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Managing a Construction Contract during Covid? What You Need to Be Doing Right Now

Administering live construction projects can be a difficult job at the best of times, so the current climate is hardly likely to be making things more comfortable for anyone in the industry.

Disruptions to working, uncertainty among the workforce, the threat of suspension or termination, as well as the 'usual' day-to-day stressors are no doubt making your To Do list huge.

But, regardless of whether your project has been temporarily shut down or is continuing to work, there are a few actions I would consider taking right now. Not only for the benefit of you and your team, but also to make sure things from a contract administration perspective are in good shape when things eventually recover.

If work has been Suspended or is About to Suspend

  • Record the current progress of work. Try to agree on this with "the other side" (client/contractor/supplier/manufacturer). If you can't reach an agreement, take (and itemise) photos and videos, and issue them, along with any other pertinent details, of where your records demonstrate progress to be today.

  • Take a full inventory of materials both on and off-site. Again, agree on the findings with your client or contractor ASAP (take the inventory together if possible). Where possible, arrange storage of materials in a weather-tight location away from the effects of moisture and extreme temperatures. If you're paying extra for this, keep the receipts. Remember to keep the other side abreast of what you're doing and why you're doing it.

  • Payments. Check what the payment and application provisions in your contract say in case of suspension or termination of works.

  • Speak to your insurers. Find out what extra steps (if any) you need to take to keep your plant and materials covered.

If Your Site is Still Open - consider the above, plus:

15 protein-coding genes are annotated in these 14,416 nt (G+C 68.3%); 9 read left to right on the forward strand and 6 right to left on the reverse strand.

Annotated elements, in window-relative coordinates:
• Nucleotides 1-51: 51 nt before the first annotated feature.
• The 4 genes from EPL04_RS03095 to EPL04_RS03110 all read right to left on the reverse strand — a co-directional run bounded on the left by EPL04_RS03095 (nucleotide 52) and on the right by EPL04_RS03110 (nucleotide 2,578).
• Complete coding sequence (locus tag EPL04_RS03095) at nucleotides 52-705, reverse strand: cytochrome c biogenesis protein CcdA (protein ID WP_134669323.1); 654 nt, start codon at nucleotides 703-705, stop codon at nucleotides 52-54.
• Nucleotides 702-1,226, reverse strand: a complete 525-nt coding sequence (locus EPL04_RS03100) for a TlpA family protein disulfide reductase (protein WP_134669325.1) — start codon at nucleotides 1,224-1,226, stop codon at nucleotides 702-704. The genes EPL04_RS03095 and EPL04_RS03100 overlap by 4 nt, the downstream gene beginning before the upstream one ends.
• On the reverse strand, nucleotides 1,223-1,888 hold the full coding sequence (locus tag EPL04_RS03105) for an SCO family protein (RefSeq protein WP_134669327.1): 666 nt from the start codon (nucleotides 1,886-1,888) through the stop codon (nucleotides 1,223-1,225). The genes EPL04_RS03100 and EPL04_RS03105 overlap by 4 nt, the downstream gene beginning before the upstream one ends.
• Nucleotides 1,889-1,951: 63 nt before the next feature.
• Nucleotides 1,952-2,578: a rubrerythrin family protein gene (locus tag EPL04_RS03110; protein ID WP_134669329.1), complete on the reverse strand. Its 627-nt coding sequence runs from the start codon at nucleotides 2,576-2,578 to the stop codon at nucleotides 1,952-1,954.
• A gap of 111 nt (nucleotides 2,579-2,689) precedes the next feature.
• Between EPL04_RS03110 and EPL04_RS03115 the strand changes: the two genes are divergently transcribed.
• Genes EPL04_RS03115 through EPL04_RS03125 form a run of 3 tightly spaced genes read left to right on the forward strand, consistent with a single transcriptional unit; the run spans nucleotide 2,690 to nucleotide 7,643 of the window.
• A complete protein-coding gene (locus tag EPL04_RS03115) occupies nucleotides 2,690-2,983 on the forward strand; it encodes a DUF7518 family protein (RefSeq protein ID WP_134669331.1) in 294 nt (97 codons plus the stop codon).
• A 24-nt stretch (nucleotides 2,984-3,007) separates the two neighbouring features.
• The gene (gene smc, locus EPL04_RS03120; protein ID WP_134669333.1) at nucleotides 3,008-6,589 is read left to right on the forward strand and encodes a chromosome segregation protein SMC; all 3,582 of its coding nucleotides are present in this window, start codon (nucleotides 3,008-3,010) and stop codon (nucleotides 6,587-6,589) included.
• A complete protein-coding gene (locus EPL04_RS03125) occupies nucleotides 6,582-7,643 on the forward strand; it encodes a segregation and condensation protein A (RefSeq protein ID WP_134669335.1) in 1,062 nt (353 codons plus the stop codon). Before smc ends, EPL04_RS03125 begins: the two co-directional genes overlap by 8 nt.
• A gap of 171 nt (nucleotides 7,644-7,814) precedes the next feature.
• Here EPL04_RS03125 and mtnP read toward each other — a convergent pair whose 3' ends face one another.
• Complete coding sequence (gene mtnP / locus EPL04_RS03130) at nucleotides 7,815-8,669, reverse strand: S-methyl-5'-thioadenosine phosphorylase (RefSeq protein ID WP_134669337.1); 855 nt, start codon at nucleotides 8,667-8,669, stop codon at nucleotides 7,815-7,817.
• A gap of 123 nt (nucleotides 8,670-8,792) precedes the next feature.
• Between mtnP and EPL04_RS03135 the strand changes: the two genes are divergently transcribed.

1. Check your contract. Keep an eye on provisions for claiming extensions of time. Key here are provisions for force majeure events or variations to your planned methods of working.

  2. Notify your clients if your progress is, or is likely to be, affected by social-distancing measures, sickness, reduced staffing or labour levels, revised travel arrangements, etc. Do this at the earliest possible opportunity.

  3. And while we're talking about notifications: you may want to write to your client/contractor(s) and note that longer response times may be required to respond to correspondence - longer in fact than the contractual time-bars. Try to be specific (and reasonable) about the time you may need, whilst doing. what you can to meet contractually specified time frames.

  4. Keep Records proving the occurrence and impact of these issues. These can include anything from government mandates, sickness statistics, photos or videos of progress on-site, original and revised method statements, etc. It's imperative that your site management team is on board with this and knows why they're doing it.

  5. Communicate. Check-in with your staff, as well as management reps from your client and downstream supply chain - do it daily. Explain what new developments have occurred overnight and what actions need to be taken as a result. This is a great way to disseminate information and avoid confusion on site. Posting hardcopies of bulletins on site notice boards can also be helpful, so everyone is - quite literally - reading from the same page.

Above all else

  1. The above is not exhaustive, definitive, nor necessarily applicable to your or your project's circumstances. It's a set of my own thoughts and opinions. So, in that vein, see item 2.

  2. GET ADVICE from your Quantity Surveyors and legal team - this is where they specialise! And remember to keep an eye on publications from the government (like this one) and any relevant professional bodies. For instance, although aimed primarily at Surveyors, the advice provided by the RICS (here) is still a useful reference point for many construction professionals and SME's.

  3. Don't forget to communicate. It's simple but often overlooked in times of crisis. Good communication keeps relationships healthy in times of high stress; meaning reduced chances of disputes further along the road.


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